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I was really struggling with finding a header pic for this post when I came across the one above – titled “Dag scoring and selection” and since it’s sort of the topic of this post I decided to use it!

# Intro

On my second post I’ve stressed how important it is to use the correct adjustment set when trying to estimate a causal relationship between some treatment and exposure variables. The key to using the correct adjustment set is correctly identifying the underling DAG generating a dataset.

A few approaches I can think of to obtain a DAG for causal inference would be:

- Use domain knowledge and theory
- Pick one of a few candidate DAGs by comparing their fit to the data
- Use algorithms to automatically “learn” the underlying DAG

In this post I’ll explore the last approach. Being able to learn the underlying model DAG from a dataset “automatically” would enable non subject matter experts to do Causal Inference in a very similar fashion to classic ML.

# Existing methods for learning DAGs

R has tons of packages for DAG estimation. Fortunately, the causalDisco is a great shiny app that enables searching DAG estimation functions using different criteria.

In this post I’ll restrict the discussion to the scenario where there are no hidden confounders and where the dataset contains both discrete (i.e. categorical) and numeric variables. We’d also like our estimation function to output a DAG with all edges oriented. Below we can see the results of applying these conditions in the causalDisco app:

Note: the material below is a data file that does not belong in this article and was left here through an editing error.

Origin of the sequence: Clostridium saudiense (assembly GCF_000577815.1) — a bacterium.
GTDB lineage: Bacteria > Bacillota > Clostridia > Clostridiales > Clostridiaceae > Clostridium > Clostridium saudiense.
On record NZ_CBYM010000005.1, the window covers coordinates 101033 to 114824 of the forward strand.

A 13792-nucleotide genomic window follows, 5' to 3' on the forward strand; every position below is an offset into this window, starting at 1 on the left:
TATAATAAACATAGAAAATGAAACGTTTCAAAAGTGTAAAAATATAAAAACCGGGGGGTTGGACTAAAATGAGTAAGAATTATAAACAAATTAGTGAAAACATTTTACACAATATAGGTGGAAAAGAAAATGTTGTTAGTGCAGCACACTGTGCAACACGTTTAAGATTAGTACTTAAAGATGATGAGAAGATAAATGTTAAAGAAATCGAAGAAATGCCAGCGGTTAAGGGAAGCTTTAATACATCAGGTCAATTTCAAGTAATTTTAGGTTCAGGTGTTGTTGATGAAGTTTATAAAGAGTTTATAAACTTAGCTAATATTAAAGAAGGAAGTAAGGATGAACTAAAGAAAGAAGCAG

We get the following list: *bnlearn::hc*, *bnlearn::tabu*, *bnlearn::mmhc*, *bnlearn::rsmax2*, *deal::autosearch* and *deal::heuristic*.

After playing around a bit with the *deal* functions I found they were too manual for a quick algorithm comparison. I’ve thus decided to use only the *bnlearn* functions.

# Estimated DAG dissimilarity measurements

How can we measure how different our estimated DAG is from the true DAG?

## Edge distance

A simple way to measure estimated DAG dissimilarity with the true DAG would be to count how many edges are present in the true DAG yet missing in the estimated DAG and conversely, how many edges are present in the estimated DAG yet do not exist in the true DAG.

Let’s take as an example the DAG presented on my last post (presented on the left), along with an estimated DAG (on the right):

We can see in the above example that in the estimated DAG there’s an edge \(gender \rightarrow ageGroup\) which doesn’t exist in the true DAG, and that it’s missing the edge \(nativeBorn \rightarrow educ\). So the edge distance this case is 2.

## Hamming distance

Even if an edge exists in the 2 DAGs, it would make sense to penalize it if the edge orientation is wrong. The Hamming distance is the same as the edge distance, only it counts in addition edges oriented incorrectly. In the above example we can see that the edge \(educ \rightarrow gender\) is oriented incorrectly (the true orientation is \(educ \leftarrow gender\)) and thus the Hamming distance in this case would be 3.

## Structural Intervention Distance

The reason we construct DAGs to begin with is to enable correct adjustment set identification. It would thus make sense to measure DAG dissimilarity in light of that motivation.

To that end, the Structural Intervention Distance (SID) counts all possible treatment – exposure pairs where the estimated DAG does not yield a correct adjustment set.